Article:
9. Similar to previous advice, I would at least keep any piercings/ink covered in an interview. You can always feel it out and determine appropriateness once you are settled into a new job. I work in a fairly conservative culture (corporate law) and I have found that I can sometimes get away with showing more of my personality at work after I have proven myself as a kick-ass employee and valuable member of my team.
    And the timing of this post is amazing! I am thinking of getting a new tattoo in a more visible area and am currently weighing the implications of visibility at work.

  10. I agree – basically with the logic that you dress for a job interview differently from how you normally dress and you don’t consider that “hiding your true self” or anything. 😉 I think it’s worthwhile to choose something that doesn’t show your tattoo to avoid any “risk.” For example the HR person might see it somehow as a risk, even though your actual boss doesn’t have a problem with it (i.e. it doesn’t REALLY matter what the HR person thinks in the longterm, but they might have to approve you so you get to the next interview round or something).

    That said, I think it’s all about the total vibe. The other day, I saw a guy with dreds working at the airport basically wearing a 3-piece suit airline uniform (his dreds were bundled together in kind of a bun). He looked very professional and I don’t think any customer would have had a problem approaching him. I think looking professional and showing you care what the company thinks of you (and that you put in some effort) is the most important thing.

    Good luck on your interview!

  11. Even though you can cover it, it still may effect your job. Some careers (Police, Military) require uniforms. My fiance is a police officer and has a small tattoo on his wrist. That didn’t fly in some police departments (WV State Police) because it would show in the short sleeved, summer uniform. He was fine for the Sheriff’s department since it was smaller than some certain size.

    Be mindful of the job’s requirements and if it is a job where your image is reflecting on the department that may be an issue. I know in the military, tattoo requirements vary from branch to branch as to what’s allowed and how big. My friend who is a Marine Corps recruiter would get frustrated when he had to turn away good guys with neck tats.

    Now I work in science academia, so pretty much anything goes. One of the profs in our Biology department has all kinds of species of insects tattooed all OVER. But it’s also the kind of environment where a lab tech can have an 8 inch blue Mohawk. That wouldn’t fly in say, the school of journalism or at the CDC.

  12. I’m of two minds on this one to be honest. I tend towards not covering my tattoos at interviews, as I feel that I probably wouldn’t want to work for someone who thought one way of me sans tattoos and one way of me with them. I like to be honest up front with potential employers.

    On that note though, I do tend to cover up my tattoos for clients I know are conservative. Clients are a whole different ballgame for me professionally as they only really know me for the term of a project.

    I am in a conservative industry, architecture, but have been very lucky in who I am employed by. Though some have had issue with my tattoos they don’t really raise the issue because of who I am professionally.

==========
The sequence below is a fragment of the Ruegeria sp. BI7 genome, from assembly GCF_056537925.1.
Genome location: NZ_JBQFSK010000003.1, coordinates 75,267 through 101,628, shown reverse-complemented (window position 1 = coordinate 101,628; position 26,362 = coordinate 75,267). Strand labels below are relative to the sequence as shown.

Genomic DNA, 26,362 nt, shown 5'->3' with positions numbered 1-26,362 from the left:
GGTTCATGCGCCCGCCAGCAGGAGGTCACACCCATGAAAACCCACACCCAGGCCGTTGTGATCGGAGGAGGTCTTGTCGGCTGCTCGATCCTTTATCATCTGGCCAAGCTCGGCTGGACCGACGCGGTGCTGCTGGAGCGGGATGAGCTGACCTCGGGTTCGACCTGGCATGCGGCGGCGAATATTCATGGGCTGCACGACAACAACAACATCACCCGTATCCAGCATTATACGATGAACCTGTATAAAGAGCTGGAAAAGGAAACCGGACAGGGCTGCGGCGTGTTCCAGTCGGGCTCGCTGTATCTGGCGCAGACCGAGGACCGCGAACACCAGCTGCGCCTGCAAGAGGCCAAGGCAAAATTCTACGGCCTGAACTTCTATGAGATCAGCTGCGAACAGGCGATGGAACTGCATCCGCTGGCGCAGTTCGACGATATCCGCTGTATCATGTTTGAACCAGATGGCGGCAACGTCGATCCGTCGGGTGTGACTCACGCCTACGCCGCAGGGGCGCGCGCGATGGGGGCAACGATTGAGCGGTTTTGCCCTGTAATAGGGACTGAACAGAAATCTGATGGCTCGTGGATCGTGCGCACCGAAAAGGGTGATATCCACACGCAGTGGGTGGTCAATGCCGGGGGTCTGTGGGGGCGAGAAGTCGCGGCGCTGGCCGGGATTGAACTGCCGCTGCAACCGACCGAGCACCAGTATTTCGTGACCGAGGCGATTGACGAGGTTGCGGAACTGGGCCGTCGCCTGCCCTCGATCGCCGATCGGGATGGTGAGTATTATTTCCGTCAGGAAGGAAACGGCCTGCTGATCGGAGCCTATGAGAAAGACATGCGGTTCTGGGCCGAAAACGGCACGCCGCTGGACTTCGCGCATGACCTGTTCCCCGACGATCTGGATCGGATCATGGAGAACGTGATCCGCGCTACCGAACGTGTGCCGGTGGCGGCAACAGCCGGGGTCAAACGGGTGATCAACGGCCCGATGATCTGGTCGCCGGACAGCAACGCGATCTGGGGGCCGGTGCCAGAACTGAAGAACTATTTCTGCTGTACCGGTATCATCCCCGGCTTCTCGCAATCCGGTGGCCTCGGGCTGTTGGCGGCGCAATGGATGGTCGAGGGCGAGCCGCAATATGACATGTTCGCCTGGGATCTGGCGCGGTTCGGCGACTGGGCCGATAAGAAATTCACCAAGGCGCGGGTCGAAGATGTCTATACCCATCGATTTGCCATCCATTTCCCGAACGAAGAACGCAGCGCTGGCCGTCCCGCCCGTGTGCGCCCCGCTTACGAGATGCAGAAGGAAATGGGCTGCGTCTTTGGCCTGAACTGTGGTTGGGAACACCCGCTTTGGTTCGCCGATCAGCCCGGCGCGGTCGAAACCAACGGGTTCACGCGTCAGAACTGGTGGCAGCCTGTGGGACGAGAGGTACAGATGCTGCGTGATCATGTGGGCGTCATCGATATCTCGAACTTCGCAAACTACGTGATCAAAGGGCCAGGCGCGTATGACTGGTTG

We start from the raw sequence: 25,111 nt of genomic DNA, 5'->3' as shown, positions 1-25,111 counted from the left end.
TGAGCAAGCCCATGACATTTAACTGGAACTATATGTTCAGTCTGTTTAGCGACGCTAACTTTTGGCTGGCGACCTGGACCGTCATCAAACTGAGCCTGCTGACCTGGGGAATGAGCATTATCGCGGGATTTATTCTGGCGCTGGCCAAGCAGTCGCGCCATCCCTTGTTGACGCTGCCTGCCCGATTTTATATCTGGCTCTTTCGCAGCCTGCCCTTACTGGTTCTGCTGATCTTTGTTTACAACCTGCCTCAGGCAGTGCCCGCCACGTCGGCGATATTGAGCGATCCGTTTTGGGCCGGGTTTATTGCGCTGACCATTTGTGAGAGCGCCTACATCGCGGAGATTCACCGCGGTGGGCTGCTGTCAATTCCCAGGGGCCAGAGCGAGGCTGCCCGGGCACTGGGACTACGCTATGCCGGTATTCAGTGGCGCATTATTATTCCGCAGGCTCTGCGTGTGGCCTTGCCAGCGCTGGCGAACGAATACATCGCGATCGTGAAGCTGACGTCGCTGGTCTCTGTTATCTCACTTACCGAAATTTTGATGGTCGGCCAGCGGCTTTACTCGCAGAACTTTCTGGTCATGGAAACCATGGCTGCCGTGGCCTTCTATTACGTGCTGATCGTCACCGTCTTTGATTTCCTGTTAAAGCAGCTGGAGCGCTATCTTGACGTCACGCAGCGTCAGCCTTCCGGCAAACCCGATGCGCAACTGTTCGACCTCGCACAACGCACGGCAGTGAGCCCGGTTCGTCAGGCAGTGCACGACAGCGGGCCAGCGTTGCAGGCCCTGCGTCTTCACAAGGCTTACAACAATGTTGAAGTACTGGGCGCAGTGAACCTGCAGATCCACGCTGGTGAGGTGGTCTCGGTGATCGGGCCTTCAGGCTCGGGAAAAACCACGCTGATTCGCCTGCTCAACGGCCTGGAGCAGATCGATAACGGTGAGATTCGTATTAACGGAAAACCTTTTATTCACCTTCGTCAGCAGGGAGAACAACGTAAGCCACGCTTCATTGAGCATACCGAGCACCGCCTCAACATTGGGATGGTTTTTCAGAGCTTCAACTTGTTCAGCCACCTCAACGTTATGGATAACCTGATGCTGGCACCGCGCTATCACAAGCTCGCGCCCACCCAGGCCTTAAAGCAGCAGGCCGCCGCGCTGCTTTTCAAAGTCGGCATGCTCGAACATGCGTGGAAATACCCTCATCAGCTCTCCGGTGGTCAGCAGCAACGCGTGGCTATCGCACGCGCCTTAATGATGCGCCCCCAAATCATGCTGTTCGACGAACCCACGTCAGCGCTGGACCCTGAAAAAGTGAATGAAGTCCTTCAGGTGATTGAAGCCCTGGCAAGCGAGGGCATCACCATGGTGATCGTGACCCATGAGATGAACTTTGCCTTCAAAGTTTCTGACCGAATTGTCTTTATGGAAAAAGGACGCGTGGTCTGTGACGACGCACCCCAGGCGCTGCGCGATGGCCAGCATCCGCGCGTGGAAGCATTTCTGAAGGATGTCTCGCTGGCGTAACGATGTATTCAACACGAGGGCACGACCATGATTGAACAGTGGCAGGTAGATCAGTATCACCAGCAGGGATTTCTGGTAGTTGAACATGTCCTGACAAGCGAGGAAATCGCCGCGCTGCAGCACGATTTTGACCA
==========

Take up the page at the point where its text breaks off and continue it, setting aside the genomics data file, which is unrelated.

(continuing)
I’m now self-employed and work in a collaborative group of self employed designers, who are all quirky in their own ways. So, I worry much less about my tattoos, though I do still cover up for clients.

  13. Depends- are you willing to cover the tattoo everyday if you get the job? Then cover it up at the interview, don’t mention it, and suss out the policies later if you get the job. Even if tattoos are allowed, if the interviewer has even a tiny bias against ’em, it could hurt your chances.

    If you’re absolutely unwilling (or unable, depending on placement) to hide your tats even if you get the job, then go ahead and let ’em fly and aim for places with fairly liberal corporate cultures.

  14. I went into an interview once for a job I desperately needed, and in my nervousness completely forgot my giant-faced watch I use to cover my Watchers wrist tattoo (it’s a Highlander geek thing). Halfway through the interview, the two older admins who were interviewing me complimented the tattoo. Naturally I took this as a trap and wanted to kick myself the second they mentioned it.

    Well, not only was I hired, and it turned out the senior admin had a full-back piece as her late husband was a tattoo artist in the Woodstock days. You just never know.

  15. I’ve been at my job now for almost 4 years (admin in a small accounting office). When I initially interviewed I took out my lip piercing and covered up my tattoos. Initially, I didn’t get the job! It was two weeks later when they called me back to offer me the position. The reason why they didn’t first pick me? Because I wasn’t dressed conservative enough. Now, they don’t know how they ever operated this office without me, and I really love it here. That’s just my example of how erring on the side of more conservative would have been better initially.

    While over the past few years I have changed my dressing style to a bit more conservative to go with the temperature of the office, I always stay true to my own personal flair. I wear funky boots and jewelry, I wear dresses that most coworkers would never consider, and I just went from bright auburn hair to platinum blonde. I have gotten a few more tattoos since I started (my whole back and thighs), but keep them to places I can keep covered. As a few people have stated before, once you get the position it’s easy to feel out how your employer feels about tattoos. Depending on the size of the one you’re going to get, it may not be a problem at all, but initially I would suggest keeping it covered. Good luck!